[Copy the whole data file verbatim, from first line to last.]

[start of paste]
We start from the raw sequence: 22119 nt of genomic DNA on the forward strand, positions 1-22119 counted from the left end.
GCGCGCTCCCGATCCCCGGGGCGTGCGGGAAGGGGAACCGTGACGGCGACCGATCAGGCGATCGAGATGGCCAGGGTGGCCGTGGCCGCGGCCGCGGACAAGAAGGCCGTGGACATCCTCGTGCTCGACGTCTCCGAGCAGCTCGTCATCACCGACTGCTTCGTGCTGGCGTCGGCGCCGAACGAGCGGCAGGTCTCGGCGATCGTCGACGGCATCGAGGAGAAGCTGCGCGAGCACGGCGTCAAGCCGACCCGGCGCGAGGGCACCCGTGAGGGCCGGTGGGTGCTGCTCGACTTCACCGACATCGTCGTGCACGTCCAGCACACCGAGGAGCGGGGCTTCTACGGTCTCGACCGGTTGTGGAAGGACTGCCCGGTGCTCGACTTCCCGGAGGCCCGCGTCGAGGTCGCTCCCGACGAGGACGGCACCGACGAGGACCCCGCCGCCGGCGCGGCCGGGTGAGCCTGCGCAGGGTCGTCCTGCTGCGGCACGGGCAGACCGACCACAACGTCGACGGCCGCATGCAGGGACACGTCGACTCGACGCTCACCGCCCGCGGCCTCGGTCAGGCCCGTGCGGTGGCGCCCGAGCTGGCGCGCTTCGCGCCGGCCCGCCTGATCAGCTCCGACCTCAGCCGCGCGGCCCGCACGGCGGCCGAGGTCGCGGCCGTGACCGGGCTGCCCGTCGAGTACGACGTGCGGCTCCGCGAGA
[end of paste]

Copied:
We start from the raw sequence: 22119 nt of genomic DNA on the forward strand, positions 1-22119 counted from the left end.
GCGCGCTCCCGATCCCCGGGGCGTGCGGGAAGGGGAACCGTGACGGCGACCGATCAGGCGATCGAGATGGCCAGGGTGGCCGTGGCCGCGGCCGCGGACAAGAAGGCCGTGGACATCCTCGTGCTCGACGTCTCCGAGCAGCTCGTCATCACCGACTGCTTCGTGCTGGCGTCGGCGCCGAACGAGCGGCAGGTCTCGGCGATCGTCGACGGCATCGAGGAGAAGCTGCGCGAGCACGGCGTCAAGCCGACCCGGCGCGAGGGCACCCGTGAGGGCCGGTGGGTGCTGCTCGACTTCACCGACATCGTCGTGCACGTCCAGCACACCGAGGAGCGGGGCTTCTACGGTCTCGACCGGTTGTGGAAGGACTGCCCGGTGCTCGACTTCCCGGAGGCCCGCGTCGAGGTCGCTCCCGACGAGGACGGCACCGACGAGGACCCCGCCGCCGGCGCGGCCGGGTGAGCCTGCGCAGGGTCGTCCTGCTGCGGCACGGGCAGACCGACCACAACGTCGACGGCCGCATGCAGGGACACGTCGACTCGACGCTCACCGCCCGCGGCCTCGGTCAGGCCCGTGCGGTGGCGCCCGAGCTGGCGCGCTTCGCGCCGGCCCGCCTGATCAGCTCCGACCTCAGCCGCGCGGCCCGCACGGCGGCCGAGGTCGCGGCCGTGACCGGGCTGCCCGTCGAGTACGACGTGCGGCTCCGCGAGA